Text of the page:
Of late, I have found myself surrounded by invisible men. Entirely fictional, of course, but there have been a lot of them: shooting someone in an empty room in You’ll Die Laughing (1945) by Bruce Elliott, disappearing into darkness in I’ll Grind Their Bones (1936) by Theodore Roscoe, vanishing from rooms and beaches in Thursday’s forthcoming Wilders Walk Away (1948) by Herbert Brean, performing miracle appearances and disappearances as I reread Rim of the Pit (1944) by Hake Talbot…everywhere I look, people are vanishing.
This came to a head in the current issue of Ellery Queen’s Mystery Magazine, which contains a new short story from Paul Halter entitled ‘The Yellow Book’ that happens to be an example of my very favourite vanishing murderer trick: the no footprints problem. You know the score: someone is killed in a manner that requires their killer to be close to them, but they’re standing on soft or easily-marked ground — snowy, muddy, sandy, freshly painted — and the only footprints in evidence are those of the victim. There is something about this particular trick that gives me a real kick, and the examples of it in fiction run the gamut from the sublime to ‘The Sands of Thyme’ (1954) by Michael Innes.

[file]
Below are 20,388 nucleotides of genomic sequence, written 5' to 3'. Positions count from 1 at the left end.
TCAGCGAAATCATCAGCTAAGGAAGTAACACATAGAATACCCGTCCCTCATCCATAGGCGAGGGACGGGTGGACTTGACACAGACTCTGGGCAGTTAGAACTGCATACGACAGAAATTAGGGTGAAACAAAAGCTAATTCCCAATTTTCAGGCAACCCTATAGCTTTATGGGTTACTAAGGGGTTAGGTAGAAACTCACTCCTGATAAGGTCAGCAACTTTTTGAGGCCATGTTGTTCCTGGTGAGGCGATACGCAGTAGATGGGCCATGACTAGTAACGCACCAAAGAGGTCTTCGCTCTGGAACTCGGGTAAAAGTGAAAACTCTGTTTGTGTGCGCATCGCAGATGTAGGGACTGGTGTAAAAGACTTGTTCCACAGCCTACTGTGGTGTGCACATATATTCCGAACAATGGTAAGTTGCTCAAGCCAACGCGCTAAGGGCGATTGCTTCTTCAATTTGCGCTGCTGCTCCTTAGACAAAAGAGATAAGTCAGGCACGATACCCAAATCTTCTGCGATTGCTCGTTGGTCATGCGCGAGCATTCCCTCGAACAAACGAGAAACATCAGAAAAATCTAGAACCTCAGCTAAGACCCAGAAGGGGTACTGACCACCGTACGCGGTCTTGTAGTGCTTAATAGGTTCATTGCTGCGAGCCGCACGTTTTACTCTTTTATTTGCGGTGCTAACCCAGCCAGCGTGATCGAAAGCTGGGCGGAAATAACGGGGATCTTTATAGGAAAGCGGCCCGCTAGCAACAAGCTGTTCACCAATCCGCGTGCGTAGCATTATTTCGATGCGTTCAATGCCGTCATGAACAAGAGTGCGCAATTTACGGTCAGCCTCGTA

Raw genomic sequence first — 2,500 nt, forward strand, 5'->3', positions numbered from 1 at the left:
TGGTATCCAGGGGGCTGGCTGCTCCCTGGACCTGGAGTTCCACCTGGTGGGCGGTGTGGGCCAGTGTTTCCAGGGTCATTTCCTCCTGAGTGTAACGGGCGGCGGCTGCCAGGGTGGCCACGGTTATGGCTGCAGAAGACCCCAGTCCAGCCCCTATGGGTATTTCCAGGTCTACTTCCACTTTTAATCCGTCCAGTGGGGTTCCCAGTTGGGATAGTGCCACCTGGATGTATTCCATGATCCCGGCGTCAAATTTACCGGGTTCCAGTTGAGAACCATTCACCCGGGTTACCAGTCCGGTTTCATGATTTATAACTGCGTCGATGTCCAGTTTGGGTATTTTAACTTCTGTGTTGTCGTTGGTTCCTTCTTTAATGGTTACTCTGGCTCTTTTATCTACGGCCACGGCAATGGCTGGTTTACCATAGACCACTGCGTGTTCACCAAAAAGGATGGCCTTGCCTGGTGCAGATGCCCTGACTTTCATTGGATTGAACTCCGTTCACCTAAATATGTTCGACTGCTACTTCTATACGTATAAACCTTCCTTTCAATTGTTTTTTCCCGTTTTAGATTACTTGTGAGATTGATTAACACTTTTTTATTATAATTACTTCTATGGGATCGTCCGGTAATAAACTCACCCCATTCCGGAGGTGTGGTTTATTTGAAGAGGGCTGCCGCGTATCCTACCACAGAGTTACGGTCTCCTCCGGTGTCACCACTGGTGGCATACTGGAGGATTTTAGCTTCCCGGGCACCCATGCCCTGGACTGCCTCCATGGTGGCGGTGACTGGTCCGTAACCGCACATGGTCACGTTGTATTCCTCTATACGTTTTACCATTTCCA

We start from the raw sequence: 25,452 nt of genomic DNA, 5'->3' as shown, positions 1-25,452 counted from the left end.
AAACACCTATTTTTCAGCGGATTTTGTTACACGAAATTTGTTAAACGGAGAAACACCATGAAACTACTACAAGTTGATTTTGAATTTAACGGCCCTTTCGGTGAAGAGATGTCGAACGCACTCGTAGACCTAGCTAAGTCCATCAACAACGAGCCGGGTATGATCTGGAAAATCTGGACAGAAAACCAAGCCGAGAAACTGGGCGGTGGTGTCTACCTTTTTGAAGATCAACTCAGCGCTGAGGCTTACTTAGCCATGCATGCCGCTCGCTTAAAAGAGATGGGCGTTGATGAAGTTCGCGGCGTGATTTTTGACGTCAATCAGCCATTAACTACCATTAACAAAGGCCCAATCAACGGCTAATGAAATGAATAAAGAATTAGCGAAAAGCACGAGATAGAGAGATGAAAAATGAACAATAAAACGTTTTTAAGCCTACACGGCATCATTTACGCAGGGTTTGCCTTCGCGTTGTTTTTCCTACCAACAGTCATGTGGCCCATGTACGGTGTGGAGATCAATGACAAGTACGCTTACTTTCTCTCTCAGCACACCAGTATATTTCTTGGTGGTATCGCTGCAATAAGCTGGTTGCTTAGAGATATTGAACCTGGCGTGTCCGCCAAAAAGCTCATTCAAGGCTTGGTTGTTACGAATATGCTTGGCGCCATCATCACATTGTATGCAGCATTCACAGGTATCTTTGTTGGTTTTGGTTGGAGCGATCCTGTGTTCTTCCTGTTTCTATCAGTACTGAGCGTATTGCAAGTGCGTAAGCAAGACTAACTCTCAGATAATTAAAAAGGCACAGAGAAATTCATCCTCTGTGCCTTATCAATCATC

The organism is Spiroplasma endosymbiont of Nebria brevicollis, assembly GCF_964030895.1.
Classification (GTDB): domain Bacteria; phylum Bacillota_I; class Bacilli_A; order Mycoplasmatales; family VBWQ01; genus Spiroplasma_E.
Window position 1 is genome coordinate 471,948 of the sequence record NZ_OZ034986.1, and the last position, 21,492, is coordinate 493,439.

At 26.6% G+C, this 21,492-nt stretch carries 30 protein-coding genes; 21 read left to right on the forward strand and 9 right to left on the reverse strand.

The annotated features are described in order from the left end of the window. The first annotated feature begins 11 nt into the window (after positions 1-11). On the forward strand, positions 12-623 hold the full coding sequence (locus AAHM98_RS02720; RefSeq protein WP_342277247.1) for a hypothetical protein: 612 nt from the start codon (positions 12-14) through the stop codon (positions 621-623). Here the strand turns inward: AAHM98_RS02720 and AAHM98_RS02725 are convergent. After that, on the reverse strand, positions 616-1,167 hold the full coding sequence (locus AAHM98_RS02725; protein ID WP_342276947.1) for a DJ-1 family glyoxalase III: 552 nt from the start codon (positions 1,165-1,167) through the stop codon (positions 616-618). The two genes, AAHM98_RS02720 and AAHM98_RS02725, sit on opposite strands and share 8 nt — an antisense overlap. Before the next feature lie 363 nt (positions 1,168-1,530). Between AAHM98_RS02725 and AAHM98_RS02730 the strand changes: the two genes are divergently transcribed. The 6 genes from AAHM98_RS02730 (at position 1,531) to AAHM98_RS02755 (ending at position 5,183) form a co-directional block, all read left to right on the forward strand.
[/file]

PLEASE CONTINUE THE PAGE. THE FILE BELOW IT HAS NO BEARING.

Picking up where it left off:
‘The Yellow Book’ contains a setup as delightfully hoary as it is instantly recognisable and thrilling: a group of people gather to communicate with spirits, only for the spirits to tell them that a murder has been committed. Halter’s twist on this is then especially delicious: not only is there murder, but it’s being committed at that very moment and by one of the people sat at the table. Someone takes this seriously enough to investigate and — long story short — a murder is indeed discovered that took place at the time indicated, but the house in which is occurred was locked up and the recent snowfall surrounding the house shows no sign of anyone having entered or left. It should go without saying, but let’s not risk it, that only the victim is present inside…
Halter is doubling down on my two favourites here — I love a séance, too — and returning to ground that has reaped fertile fruit for him before: The Fourth Door (1987, tr. 1999), The Lord of Misrule (1994, tr. 2006), The Seven Wonders of Crime (1997, tr. 2011), and The Vampire Tree (1996, tr. 2016) are the Halter novels thus far translated by John Pugmire that all offer up their own take on how to kill someone without leaving footprints behind (and there’s one in the short story collection The Night of the Wolf (2000, tr. 2004), too) and each solution is as clever as it is distinct. There’s one particular solution trope in this style of story that has been used time and again — from Agatha Christie’s ‘The Idol House of Astarte’ from The Thirteen Problems (1932) to Edward D. Hoch’s ‘The Man from Nowhere’ (1956) and countless others before, between, and since — that (hang on…checking…checking) Halter has not only avoided but also made seem positively trite by the diversity he’s brought to this type of problem. If someone stabs me to death without leaving any footprints, I hope it’s anywhere near as creatively achieved.